One of the primary purposes of a will is to provide your loved ones with detailed instructions regarding the way you would like your estate to be divided. Typically, estates are divided among immediate heirs or other close friends or relatives who expected to receive a share of your estate.  When estates are shared equally or the inheritance structure was already anticipated, there are few problems, but in some situations, unexpected or unpopular bequests could lead to problems for your executor. While every situation is unique, the following are four estate choices that could cause trouble for your heirs and estate administrator.

Anything Concerning Pets

Including pets in a will is becoming more common and is something that pet owners who believe their companion will outlive them often consider. Unfortunately, doing anything more than designating a temporary or long term guardian for your pets could lead to serious problems.  Attempting to leave money for the care of your pet to a specific person may cause disputes between heirs who feel that they should have been left the pet and the money that will be used to care for that pet.

Unequal Bequests

Not every person wants to leave their children or heirs equal amounts of money. The average person will leave a child who is in greater financial need a larger inheritance than a financially stable sibling. An heir who is left real estate property may not receive any cash from the estate because the property was meant to be his or her only inheritance. Once heirs start comparing notes and realize that someone received “more” than the other, it is not unusual for arguments or disputes to arise.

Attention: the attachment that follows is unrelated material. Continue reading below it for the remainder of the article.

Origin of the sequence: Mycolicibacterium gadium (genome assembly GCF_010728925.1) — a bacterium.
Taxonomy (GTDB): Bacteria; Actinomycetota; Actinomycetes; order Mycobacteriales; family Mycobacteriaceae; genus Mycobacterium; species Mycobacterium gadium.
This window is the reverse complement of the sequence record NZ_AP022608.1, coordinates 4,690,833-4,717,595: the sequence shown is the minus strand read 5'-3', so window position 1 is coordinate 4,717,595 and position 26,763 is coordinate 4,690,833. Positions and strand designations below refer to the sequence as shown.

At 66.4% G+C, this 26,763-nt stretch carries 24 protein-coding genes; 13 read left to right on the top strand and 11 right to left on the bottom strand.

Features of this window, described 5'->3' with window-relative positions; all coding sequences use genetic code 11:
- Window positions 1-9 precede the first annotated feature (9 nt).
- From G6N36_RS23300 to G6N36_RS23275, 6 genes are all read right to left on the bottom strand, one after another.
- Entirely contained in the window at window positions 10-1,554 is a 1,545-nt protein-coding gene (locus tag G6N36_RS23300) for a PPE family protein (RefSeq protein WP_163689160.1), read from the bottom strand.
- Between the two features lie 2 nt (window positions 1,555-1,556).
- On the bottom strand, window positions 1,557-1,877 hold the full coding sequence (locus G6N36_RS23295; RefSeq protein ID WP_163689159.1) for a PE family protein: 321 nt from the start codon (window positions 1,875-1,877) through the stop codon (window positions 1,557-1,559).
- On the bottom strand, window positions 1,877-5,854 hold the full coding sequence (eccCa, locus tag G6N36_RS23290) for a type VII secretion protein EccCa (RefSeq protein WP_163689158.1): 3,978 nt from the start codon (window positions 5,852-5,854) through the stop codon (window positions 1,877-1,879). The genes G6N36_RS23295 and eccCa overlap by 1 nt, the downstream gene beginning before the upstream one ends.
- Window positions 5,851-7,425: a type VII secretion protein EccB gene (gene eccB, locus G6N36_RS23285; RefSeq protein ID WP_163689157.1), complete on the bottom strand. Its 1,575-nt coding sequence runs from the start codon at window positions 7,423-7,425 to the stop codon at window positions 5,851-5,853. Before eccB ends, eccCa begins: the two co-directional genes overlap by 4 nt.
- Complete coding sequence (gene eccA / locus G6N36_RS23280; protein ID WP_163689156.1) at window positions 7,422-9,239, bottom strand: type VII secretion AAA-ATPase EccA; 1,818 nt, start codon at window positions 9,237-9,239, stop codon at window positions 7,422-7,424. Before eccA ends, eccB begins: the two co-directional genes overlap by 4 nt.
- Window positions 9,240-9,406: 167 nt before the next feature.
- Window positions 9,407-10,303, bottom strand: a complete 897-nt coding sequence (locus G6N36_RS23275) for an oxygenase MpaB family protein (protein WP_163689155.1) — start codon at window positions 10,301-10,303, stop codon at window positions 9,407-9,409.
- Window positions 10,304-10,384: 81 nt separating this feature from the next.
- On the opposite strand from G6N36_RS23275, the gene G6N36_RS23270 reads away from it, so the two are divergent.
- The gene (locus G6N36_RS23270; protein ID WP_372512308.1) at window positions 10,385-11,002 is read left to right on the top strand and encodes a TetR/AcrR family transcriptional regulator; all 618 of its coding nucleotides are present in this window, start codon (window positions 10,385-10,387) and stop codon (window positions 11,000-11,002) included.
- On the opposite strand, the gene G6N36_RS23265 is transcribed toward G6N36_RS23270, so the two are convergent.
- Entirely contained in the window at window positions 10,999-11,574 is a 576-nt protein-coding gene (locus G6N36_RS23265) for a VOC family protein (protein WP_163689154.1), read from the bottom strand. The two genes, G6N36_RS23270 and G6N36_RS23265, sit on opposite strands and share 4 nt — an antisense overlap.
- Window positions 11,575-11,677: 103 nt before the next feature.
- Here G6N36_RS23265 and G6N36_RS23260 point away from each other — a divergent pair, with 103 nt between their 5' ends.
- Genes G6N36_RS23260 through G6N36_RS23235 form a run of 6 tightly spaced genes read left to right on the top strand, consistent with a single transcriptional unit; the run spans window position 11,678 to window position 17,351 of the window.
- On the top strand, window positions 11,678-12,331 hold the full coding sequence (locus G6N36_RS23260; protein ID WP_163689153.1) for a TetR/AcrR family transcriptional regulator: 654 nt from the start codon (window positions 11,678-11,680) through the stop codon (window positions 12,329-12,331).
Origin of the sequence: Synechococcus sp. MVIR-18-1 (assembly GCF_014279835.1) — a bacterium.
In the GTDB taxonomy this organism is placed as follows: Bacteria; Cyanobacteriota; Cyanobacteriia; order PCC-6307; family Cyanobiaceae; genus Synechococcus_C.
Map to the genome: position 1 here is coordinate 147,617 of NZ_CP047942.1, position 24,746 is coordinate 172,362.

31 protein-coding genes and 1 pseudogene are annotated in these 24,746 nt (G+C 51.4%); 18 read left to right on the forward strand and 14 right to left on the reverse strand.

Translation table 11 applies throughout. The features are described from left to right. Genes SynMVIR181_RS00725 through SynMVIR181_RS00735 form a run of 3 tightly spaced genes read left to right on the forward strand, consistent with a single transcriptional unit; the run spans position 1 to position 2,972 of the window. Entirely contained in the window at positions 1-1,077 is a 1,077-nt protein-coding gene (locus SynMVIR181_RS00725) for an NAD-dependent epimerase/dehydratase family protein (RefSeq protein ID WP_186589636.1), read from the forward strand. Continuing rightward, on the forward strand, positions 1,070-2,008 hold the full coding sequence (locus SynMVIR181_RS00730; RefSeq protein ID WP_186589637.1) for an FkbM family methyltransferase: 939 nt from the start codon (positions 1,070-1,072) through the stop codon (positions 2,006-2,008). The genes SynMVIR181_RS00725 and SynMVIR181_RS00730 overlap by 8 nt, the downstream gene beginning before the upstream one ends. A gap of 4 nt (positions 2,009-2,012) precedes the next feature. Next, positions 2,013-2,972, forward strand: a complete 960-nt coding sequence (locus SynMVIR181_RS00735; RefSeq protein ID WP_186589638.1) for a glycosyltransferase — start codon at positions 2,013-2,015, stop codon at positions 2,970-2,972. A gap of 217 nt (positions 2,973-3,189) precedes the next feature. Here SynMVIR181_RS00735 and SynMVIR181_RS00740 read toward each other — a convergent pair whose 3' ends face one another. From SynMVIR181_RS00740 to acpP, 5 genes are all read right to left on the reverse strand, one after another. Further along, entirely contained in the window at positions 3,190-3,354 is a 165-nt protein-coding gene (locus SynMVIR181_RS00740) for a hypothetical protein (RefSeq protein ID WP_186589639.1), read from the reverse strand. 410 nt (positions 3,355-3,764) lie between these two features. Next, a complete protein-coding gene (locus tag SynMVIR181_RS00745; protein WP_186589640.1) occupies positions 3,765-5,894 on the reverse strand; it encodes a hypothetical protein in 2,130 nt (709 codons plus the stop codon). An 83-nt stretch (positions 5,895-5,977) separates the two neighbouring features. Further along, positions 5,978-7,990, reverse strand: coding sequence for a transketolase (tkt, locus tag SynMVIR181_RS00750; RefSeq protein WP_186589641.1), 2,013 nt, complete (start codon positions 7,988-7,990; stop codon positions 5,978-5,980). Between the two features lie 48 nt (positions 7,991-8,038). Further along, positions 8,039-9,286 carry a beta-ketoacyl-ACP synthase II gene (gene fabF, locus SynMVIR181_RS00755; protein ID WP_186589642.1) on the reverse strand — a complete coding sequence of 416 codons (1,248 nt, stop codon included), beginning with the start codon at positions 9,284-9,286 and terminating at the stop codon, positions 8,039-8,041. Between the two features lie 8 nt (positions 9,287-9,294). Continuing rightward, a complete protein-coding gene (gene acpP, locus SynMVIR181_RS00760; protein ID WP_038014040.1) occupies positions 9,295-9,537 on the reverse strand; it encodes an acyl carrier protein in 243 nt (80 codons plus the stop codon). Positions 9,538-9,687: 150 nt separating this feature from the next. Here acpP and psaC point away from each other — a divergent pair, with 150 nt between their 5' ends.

Omitting Children

Just like leaving certain heirs unequal amounts of money or property can cause problems, so can completely omitting a person who would traditionally be considered an heir. A child who is omitted from a will could challenge the will, typing up the estate for months or years. When billionaire J. Howard Marshall passed away at the age of 90, one of his adult sons, J. Howard Marshall III, challenged his omission from his father’s will. The legal battle lasted for a decade, and during the proceedings, J. Howard Marshall’s named beneficiary, E. Pierce Marshall, passed away before receiving the inheritance his father left him.

Preference to a Second Spouse

A growing number of adults in the United States are choosing to get remarried after getting divorced from their first spouse. Some of these adults are getting remarried in their later years and occasionally have children from their first marriage. When a will shows preference to a second spouse, leaving a larger percentage of an estate to that spouse may lead step-children to decide to challenge the will.

Create Your Will with the Help of an Attorney

One of the best ways to avoid making choices that may lead to your will being challenged is to consult an estate lawyer. A qualified attorney can draft a will for you and discuss the possible ramifications of any choices that you make. The team at MMZ Law understands that creating a will that helps your heirs and does not lead to disputes is of the utmost importance. We will work with you to make a plan that adheres to your wishes while limiting possible conflict. Contact us today at 909-256-6702 to schedule an initial consultation at our Claremont, California office.



341 W. 1st St. Suite 100
Claremont, CA 91711

MARIVEL M. ZIALCITA is the founder of MMZ LAW, A Professional Corporation, where she practices in the areas of Elder Law – Medi-Cal Planning Asset Protection, Trust & Estate, Special Needs, Conservatorship, Trust Administration, & Probate. Ms. Zialcita is a frequent speaker on trust and estate matters and holds memberships in the State Bar of California, Trust and Estate Section, The San Bernardino County Bar Association, Wealth Counsel and Elder Counsel. She currently assists in the pro bono legal services program at the James L. Brulte Senior Center in Rancho Cucamonga, California. She is based in Claremont but assists clients throughout Southern California.

This information is educational information only and not legal advice.